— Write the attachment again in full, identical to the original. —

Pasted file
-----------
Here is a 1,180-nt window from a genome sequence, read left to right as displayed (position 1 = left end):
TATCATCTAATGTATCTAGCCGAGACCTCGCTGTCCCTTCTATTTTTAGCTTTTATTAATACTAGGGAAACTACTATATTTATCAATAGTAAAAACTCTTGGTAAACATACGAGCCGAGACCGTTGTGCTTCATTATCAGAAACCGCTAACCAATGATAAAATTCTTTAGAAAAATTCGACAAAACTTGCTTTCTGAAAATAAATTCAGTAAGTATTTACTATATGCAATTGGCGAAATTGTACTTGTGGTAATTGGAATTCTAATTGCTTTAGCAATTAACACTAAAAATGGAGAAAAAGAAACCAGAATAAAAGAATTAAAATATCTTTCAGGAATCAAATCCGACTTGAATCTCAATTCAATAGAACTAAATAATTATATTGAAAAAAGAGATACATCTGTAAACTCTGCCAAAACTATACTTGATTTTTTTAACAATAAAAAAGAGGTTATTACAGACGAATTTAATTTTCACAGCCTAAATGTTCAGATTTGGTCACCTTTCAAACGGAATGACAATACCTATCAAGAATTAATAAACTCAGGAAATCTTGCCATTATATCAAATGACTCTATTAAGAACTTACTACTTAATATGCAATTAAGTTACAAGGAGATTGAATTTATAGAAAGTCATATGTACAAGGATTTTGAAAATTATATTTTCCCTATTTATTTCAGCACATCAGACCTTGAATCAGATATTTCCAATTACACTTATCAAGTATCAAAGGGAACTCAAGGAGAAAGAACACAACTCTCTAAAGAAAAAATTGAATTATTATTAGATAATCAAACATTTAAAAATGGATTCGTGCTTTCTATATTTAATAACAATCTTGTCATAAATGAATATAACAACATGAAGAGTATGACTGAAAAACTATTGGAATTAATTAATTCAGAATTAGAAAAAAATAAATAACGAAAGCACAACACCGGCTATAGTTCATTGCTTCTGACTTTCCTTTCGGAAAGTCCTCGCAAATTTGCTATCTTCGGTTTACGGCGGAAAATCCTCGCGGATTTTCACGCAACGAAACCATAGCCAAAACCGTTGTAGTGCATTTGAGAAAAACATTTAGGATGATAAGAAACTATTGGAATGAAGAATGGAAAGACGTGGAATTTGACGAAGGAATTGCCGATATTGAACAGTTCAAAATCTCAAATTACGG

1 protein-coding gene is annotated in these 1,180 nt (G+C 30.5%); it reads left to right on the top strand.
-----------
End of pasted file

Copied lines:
Here is a 1,180-nt window from a genome sequence, read left to right as displayed (position 1 = left end):
TATCATCTAATGTATCTAGCCGAGACCTCGCTGTCCCTTCTATTTTTAGCTTTTATTAATACTAGGGAAACTACTATATTTATCAATAGTAAAAACTCTTGGTAAACATACGAGCCGAGACCGTTGTGCTTCATTATCAGAAACCGCTAACCAATGATAAAATTCTTTAGAAAAATTCGACAAAACTTGCTTTCTGAAAATAAATTCAGTAAGTATTTACTATATGCAATTGGCGAAATTGTACTTGTGGTAATTGGAATTCTAATTGCTTTAGCAATTAACACTAAAAATGGAGAAAAAGAAACCAGAATAAAAGAATTAAAATATCTTTCAGGAATCAAATCCGACTTGAATCTCAATTCAATAGAACTAAATAATTATATTGAAAAAAGAGATACATCTGTAAACTCTGCCAAAACTATACTTGATTTTTTTAACAATAAAAAAGAGGTTATTACAGACGAATTTAATTTTCACAGCCTAAATGTTCAGATTTGGTCACCTTTCAAACGGAATGACAATACCTATCAAGAATTAATAAACTCAGGAAATCTTGCCATTATATCAAATGACTCTATTAAGAACTTACTACTTAATATGCAATTAAGTTACAAGGAGATTGAATTTATAGAAAGTCATATGTACAAGGATTTTGAAAATTATATTTTCCCTATTTATTTCAGCACATCAGACCTTGAATCAGATATTTCCAATTACACTTATCAAGTATCAAAGGGAACTCAAGGAGAAAGAACACAACTCTCTAAAGAAAAAATTGAATTATTATTAGATAATCAAACATTTAAAAATGGATTCGTGCTTTCTATATTTAATAACAATCTTGTCATAAATGAATATAACAACATGAAGAGTATGACTGAAAAACTATTGGAATTAATTAATTCAGAATTAGAAAAAAATAAATAACGAAAGCACAACACCGGCTATAGTTCATTGCTTCTGACTTTCCTTTCGGAAAGTCCTCGCAAATTTGCTATCTTCGGTTTACGGCGGAAAATCCTCGCGGATTTTCACGCAACGAAACCATAGCCAAAACCGTTGTAGTGCATTTGAGAAAAACATTTAGGATGATAAGAAACTATTGGAATGAAGAATGGAAAGACGTGGAATTTGACGAAGGAATTGCCGATATTGAACAGTTCAAAATCTCAAATTACGG

1 protein-coding gene is annotated in these 1,180 nt (G+C 30.5%); it reads left to right on the top strand.